. Anyway, time passes and we arrive at the 1987 Worldcon in Brighton.

For no doubt positive reasons Peter donates his Shield to the fanfund auction, which takes place in the Fan Program Room towards the end of the convention. I was Bossing the whole fanroom setup during that convention and like many of the staff I'd got a bit overwrought about it all - it was a peculiarly stressful convention in many ways, and far too many people got far too carried away with it all, sometimes in quite the wrong directions; we won't even go into the paper planes, for example. Or the unknown young twerp I had in a strangling deathgrip at one time. Let's just say that we had our little war, then and there, and fanrooms have never been quite so Involving ever since. Some of them have been fucking useless, it has to be said.

Anyway, there we were, wired up tight like that and the Shield of Umor comes up for auction, Immediately this great light goes on behind my eyes and I'm thinking of this as just the most Fannish Damned Thing ever to have existed on the planet - in my state I'm probably convincing myself that it actually is the Shield of Umor itself. It is a wonderful thing, it seems to glow with a deep internal brightness and the murky surroundings and dulled and exhausted faces of fans who have had Too Much Fun seem illuminated by its very presence. To cap it all, the first bidder is bloody Moshe Feder. Bloody hell, the man's an American, for gods sake. OK, he's a fan, and he's a right guy as far as I can tell (hangs about with publishers a bit much for my taste tho...but you have to make a living) but crikey that means that the Shield of Umor will LEAVE THE FUCKING COUNTRY!

Of course this can't happen. I instantly resolve that whatever happens the Shield will be British. We need it for gods sake, we take fandom so seriously here. (Oh how I wish I'd actually thought that at the time - as it was I was just roaring away on a huge wave of fannish nationalism, this was Our Worldcon, we'd just run a pretty damn fine Fanroom, we deserved a Symbol, a rallying point, something that linked us directly to the heart and soul of the ENCHANTED DUPLICATOR!) So whatever Moshe bids, I top, thinking the hell with it, I will win and worry about the consequences later.

We rapidly charge up the scale - fifty pounds passes and the damn thing is now more valuable that a double room in the convention hotel - sixty, the price of two nights drinking in the hotel bar - seventy, two nights drinking and a hotel meal - eighty, drink, meal, and enough cash to waste on books....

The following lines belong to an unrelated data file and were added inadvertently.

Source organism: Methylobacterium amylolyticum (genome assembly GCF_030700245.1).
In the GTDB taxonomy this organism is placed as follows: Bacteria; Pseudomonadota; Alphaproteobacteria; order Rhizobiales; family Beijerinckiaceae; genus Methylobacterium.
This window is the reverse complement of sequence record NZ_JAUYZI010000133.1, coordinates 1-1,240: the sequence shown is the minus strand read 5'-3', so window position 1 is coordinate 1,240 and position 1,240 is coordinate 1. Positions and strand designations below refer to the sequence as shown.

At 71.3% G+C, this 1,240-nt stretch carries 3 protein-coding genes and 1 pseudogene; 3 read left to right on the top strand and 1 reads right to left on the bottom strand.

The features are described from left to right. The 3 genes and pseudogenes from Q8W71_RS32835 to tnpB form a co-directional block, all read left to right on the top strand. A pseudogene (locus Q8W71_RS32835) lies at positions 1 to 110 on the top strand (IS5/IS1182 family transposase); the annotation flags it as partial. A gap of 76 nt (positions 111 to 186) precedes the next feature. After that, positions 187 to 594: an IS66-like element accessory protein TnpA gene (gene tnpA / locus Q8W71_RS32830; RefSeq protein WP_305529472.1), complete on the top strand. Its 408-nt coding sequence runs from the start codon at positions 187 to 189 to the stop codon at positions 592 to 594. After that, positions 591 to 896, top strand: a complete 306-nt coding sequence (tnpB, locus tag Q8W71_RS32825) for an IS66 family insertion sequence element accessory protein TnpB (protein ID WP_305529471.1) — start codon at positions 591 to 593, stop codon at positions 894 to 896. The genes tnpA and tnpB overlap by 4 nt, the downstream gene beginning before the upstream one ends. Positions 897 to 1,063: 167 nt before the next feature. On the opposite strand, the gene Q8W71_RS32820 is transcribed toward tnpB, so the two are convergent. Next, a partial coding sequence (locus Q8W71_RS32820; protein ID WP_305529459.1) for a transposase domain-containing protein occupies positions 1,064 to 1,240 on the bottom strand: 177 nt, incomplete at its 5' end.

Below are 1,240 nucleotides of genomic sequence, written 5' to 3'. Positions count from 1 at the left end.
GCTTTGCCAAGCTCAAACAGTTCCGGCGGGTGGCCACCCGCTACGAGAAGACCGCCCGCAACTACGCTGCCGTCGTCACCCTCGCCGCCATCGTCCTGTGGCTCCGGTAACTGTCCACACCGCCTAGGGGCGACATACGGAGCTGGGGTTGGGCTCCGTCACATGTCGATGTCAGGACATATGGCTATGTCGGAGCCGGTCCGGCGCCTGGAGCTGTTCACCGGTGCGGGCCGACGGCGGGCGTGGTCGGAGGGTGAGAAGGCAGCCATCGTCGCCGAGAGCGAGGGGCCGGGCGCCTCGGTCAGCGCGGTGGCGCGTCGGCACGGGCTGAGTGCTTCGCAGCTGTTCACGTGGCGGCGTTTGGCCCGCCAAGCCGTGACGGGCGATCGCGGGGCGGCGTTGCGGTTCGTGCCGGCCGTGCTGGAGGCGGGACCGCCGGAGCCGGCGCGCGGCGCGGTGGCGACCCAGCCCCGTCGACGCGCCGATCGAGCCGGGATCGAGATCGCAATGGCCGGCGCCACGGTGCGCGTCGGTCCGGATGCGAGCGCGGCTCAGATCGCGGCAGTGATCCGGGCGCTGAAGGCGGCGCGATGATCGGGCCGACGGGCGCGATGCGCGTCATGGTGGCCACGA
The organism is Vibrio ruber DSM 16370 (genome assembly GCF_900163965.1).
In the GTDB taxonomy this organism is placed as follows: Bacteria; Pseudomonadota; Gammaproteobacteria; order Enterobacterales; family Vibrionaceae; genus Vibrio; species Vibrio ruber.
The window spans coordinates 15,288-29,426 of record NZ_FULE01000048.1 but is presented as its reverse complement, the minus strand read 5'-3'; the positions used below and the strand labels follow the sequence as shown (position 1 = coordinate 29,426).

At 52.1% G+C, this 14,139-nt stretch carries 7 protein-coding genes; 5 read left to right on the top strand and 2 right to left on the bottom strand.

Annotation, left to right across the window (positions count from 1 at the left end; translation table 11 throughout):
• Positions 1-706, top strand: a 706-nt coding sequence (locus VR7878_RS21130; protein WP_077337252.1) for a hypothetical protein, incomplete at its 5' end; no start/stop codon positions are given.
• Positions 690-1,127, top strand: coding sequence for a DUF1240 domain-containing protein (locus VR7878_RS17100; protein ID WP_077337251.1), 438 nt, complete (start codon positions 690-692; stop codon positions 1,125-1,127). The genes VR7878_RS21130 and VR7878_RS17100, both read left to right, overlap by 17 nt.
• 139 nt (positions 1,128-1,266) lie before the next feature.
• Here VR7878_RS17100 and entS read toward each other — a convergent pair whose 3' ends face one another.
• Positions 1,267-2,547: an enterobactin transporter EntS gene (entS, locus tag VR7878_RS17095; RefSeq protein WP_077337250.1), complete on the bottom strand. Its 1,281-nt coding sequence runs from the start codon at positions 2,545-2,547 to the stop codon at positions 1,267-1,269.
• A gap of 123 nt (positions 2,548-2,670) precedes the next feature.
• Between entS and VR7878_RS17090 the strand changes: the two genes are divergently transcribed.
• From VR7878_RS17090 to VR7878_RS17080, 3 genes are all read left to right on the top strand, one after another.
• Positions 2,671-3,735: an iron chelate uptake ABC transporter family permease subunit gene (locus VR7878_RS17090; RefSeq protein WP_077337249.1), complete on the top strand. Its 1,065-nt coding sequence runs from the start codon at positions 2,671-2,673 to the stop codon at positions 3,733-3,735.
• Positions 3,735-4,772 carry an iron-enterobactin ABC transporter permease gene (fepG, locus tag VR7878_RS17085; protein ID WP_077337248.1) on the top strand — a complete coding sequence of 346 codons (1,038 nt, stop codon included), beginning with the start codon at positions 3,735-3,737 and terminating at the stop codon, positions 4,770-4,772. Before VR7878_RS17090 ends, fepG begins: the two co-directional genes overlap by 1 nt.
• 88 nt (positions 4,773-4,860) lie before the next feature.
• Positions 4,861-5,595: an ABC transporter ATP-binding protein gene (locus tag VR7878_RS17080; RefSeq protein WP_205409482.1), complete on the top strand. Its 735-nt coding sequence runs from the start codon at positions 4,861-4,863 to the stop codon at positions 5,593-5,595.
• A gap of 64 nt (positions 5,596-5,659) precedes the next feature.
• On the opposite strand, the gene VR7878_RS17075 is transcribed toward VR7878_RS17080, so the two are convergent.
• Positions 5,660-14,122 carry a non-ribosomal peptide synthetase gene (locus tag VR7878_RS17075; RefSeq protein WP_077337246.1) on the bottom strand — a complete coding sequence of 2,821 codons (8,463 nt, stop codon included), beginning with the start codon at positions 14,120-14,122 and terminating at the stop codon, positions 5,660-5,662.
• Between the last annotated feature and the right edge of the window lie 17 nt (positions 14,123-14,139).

Moshe wavers, he obviously hates to let it go, but I also sense he thinks I haven't got infinite reserves (well, I haven't, but at this point I don't give a damn) so he pushes it up to 82 pounds (drink, meal, books, and the price of medication for liver failure...) in the vain hope I'll crumble. But no. My 85 pounds is too much for him, and with obvious disappointment he let's it go. (Of course he claimed later he only kept bidding to keep the price up and make sure some substantial money went to TAFF or whatever it was...yeah, sure thing...).

The Shield of Umor is mine, it's part of British Fandom now and forever, it is a wonderful moment. I'm genuinely elated and I carry the thing to my hotel room with real pride and tears in my eyes, and no doubt nonfan convention attendees passing me in the corridors and halls perceive me as a crazy man.

Later while in the bar I discuss the idea of the Shield being owned cooperatively by British Fandom - part of me already wondering where the hell I'm going to get 85 pounds from, but overall I genuinely want it to be an Us rather than My thing. There's a chorus of agreement to my suggestion that a group of us contribute towards the actual cost of the Shield; I certainly don't expect any cash at the end of a pretty damned expensive convention but feel, in my position as Fanroom Boss that all of these people, all of whom had been in my team, all of us flushed with Unit Pride and a job well-done in the fact of almost overwhelming hostility, that everything will be alright. The responsibility won't be mine alone, we will share the burden, work together.

Of course it doesn't turn out like that in real life. Within days it's all forgotten. The fans who were so behind the idea at the time appear to have no memory of it - except, oddly, one AM Berry (Master Locksmith). Tony Berry comes through with a small sum of money - ten pounds or so (or was it 12-50?) and from thenceforward owns a proportion of the Shield of Umor. It's almost unbelievable how inappropriate this is; not that Tony is an especially humourless individual, but he's more known for his dour cynicism than anything else.

But he has done the decent thing, and eventually even more; some months later he presents me with the Sword of Angst, a peculiarly British-fandom complement to the Shield of Umor. Made with his own hands from a sturdy wooden pick handle, it's name neatly painted on and well-varnished, I have it still, and for years it rested along the top of the Shield when we had a wall to put it on.